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Telluride's George Harrison wants to make one thing perfectly clear: He does not sell, nor has he ever sold, a bong. A bong, mind you, is a piece of drug paraphernalia used to smoke marijuana, and it is illegal to sell one in the state of Colorado. If someone were to come into his store and even ask for such an illicit device, Harrison says, he would immediately show him the door. Instead, Harrison describes himself as a licensed tobacco seller who offers a unique line of "water filtration systems" used to smoke various legal tobacco products.
"There are people who smoke tobacco through water pipes," he insists.
But the writers at Rolling Stone magazine recently told it like it is: They named Harrison's product the "Hot Bong" in their August 21 Hot Issue, an annual compendium of what they deem the trendiest people, places and things. The honor infuriates Harrison, who says he told the magazine's writers that he would speak to them only if they agreed to use "proper terminology" and refrain from describing his product as a "bong."
"They took complete advantage of me," Harrison says. "We were going to be Hot Accessory of the Year. They expressed a verbal promise not to use that word."
Although most small-business owners would kill for the international publicity the writeup garnered, the 26-year-old Harrison says the magazine has put his tiny company in legal jeopardy.
"When I first read it, I wasn't sure how to react," he says. "I wasn't about to threaten Rolling Stone. But after I faxed them a letter, they called and were apologetic."
Though the magazine's editors failed to provide Harrison with a satisfactory explanation of why they reneged on the agreement, he says, they agreed to run a truncated version of a letter he faxed them. But he says their version of the letter, which ran in the next issue, deleted Harrison's explanation of the potential legal liability of describing his product as a bong.
Rolling Stone senior editor Will Dana says Harrison's letter was edited for space, not content. Dana says that none of the writers informed him of any agreement with Harrison but that he apologized to Harrison for any misunderstanding. However, Dana adds, "It was pretty obvious to me what the thing was used for."
Denver head shops that sell water pipes handle the semantics of their product very gingerly. Freaky's, a head shop located on South Broadway, was busted by the U.S. Customs Service three years ago for selling bongs, but other shops still carry them.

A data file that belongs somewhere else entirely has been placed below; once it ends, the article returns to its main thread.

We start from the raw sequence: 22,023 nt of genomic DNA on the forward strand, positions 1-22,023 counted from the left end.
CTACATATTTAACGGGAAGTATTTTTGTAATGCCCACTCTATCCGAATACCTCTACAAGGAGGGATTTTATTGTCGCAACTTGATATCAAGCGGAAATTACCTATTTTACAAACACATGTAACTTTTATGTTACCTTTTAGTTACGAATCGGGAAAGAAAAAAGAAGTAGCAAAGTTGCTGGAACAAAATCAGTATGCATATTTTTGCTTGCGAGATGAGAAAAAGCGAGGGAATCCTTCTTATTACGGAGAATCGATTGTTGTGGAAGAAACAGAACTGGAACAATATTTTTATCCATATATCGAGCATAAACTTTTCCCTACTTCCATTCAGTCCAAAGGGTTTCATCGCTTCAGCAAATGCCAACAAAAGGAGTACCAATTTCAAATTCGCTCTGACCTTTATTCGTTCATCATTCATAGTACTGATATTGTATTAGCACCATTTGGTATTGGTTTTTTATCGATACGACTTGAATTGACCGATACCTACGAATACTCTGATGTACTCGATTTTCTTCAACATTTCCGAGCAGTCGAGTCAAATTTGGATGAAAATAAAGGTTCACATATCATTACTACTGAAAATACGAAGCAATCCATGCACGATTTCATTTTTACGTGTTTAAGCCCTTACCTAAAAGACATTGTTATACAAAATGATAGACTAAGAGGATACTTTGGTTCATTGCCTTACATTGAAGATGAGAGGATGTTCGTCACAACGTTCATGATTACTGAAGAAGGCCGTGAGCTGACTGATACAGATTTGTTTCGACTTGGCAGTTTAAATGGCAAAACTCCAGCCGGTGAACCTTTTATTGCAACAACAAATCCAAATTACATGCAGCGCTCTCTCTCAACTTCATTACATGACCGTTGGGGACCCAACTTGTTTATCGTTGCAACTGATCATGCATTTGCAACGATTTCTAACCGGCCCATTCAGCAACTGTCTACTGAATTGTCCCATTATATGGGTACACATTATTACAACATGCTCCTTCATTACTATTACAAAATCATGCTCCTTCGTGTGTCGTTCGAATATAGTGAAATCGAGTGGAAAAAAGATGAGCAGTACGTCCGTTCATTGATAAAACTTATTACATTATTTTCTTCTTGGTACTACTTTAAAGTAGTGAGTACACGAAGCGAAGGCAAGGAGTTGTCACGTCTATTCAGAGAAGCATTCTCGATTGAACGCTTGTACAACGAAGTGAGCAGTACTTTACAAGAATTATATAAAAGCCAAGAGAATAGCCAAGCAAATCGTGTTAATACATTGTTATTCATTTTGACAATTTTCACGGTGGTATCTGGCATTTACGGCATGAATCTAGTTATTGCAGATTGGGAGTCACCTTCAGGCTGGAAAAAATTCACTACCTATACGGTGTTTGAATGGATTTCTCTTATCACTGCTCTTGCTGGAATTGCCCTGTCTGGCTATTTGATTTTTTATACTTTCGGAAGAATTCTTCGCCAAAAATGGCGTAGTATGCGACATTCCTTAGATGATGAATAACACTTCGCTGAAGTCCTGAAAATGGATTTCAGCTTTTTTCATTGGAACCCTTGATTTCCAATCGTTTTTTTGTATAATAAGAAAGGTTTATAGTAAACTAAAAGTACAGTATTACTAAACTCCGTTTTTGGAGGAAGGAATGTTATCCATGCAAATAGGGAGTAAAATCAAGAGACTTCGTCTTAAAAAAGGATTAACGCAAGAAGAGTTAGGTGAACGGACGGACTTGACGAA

Harrison got his commercial brainstorm four years ago while he was a student at the University of Colorado. A natural-born tinkerer, he scoured the aisles of Boulder's venerable McGuckin Hardware store looking for the perfect materials to make a better water pipe before settling on acrylic tubing. He left college after only one semester when a car accident sent him back home to Telluride with serious injuries, but a year later, while on a road trip to California, Harrison had an epiphany: With a little modification, the plastic water bottles bike riders use could become the perfect--not to mention inconspicuous--water pipe.
He spoke with a patent attorney and decided to go forward with his plan about three and a half years ago, naming his new venture Hardware as a tribute to the hours spent in McGuckin's.
Harrison's devices look cleverly like name-brand household products. Some of Harrison's designs could easily be mistaken for bottles of Formula 409, Bufferin or Texaco motor oil. That's because he brazenly swipes their bottle and label designs; Formula 409, for instance, becomes the deceptively similar "Filter 420." So far, Harrison hasn't heard from any trademark attorneys, though he and his three partners have anticipated some flak.
After marketing his product via word of mouth and handing out promotional stickers at a snowboard trade show in Las Vegas, last year Harrison set up a Web site, www.smokinhardware.com, to display and sell his wares. Three weeks ago Harrison opened a Hardware Factory Outlet. He boasts that it's "the first head shop in Telluride history." So far, he says, he's sold nearly 6,000 of his contraptions to a wide variety of customers--from youthful snowboarders to sixty-year-olds.
Despite the scare he got from the Rolling Stone writeup, Harrison says he's pushing ahead with plans to expand his market base.
One of those plans includes offering a "healthier alternative" to people who smoke marijuana for medicinal purposes in states like California, where that's legal. Harrison claims that the design of his water pipe provides a better way to smoke, since the water filters carcinogens from smoke and cools it before it enters the lungs.
Harrison recognizes that his plan is a double-edged sword: If he is not allowed to admit that his products are used to smoke dope, how can he market them to hospitals to do that very thing?
"It's a catch-22," he admits, adding, "The steps and hoops I have to go through suck. It sucks that I have to be so careful how I say things."
Harrison says Colorado law is ambiguous on the subject of how a seller is supposed to go about determining just what his customers intend to stuff in their pipes. "Current legislation can determine by wording alone whether something is drug paraphernalia," he says. "I'm not a legal expert, but I have read the Colorado Revised Statutes, and association and intent are the biggest factors in determining if something is drug paraphernalia. And that gets as touchy as how it is discussed."
In the meantime, he plans to hit up a guaranteed market: He'll follow Grateful Dead successors Phish and their legions of neo-hippie fans for three stops on their mid-November tour. That's a group of people, he says, "who are very receptive to my product.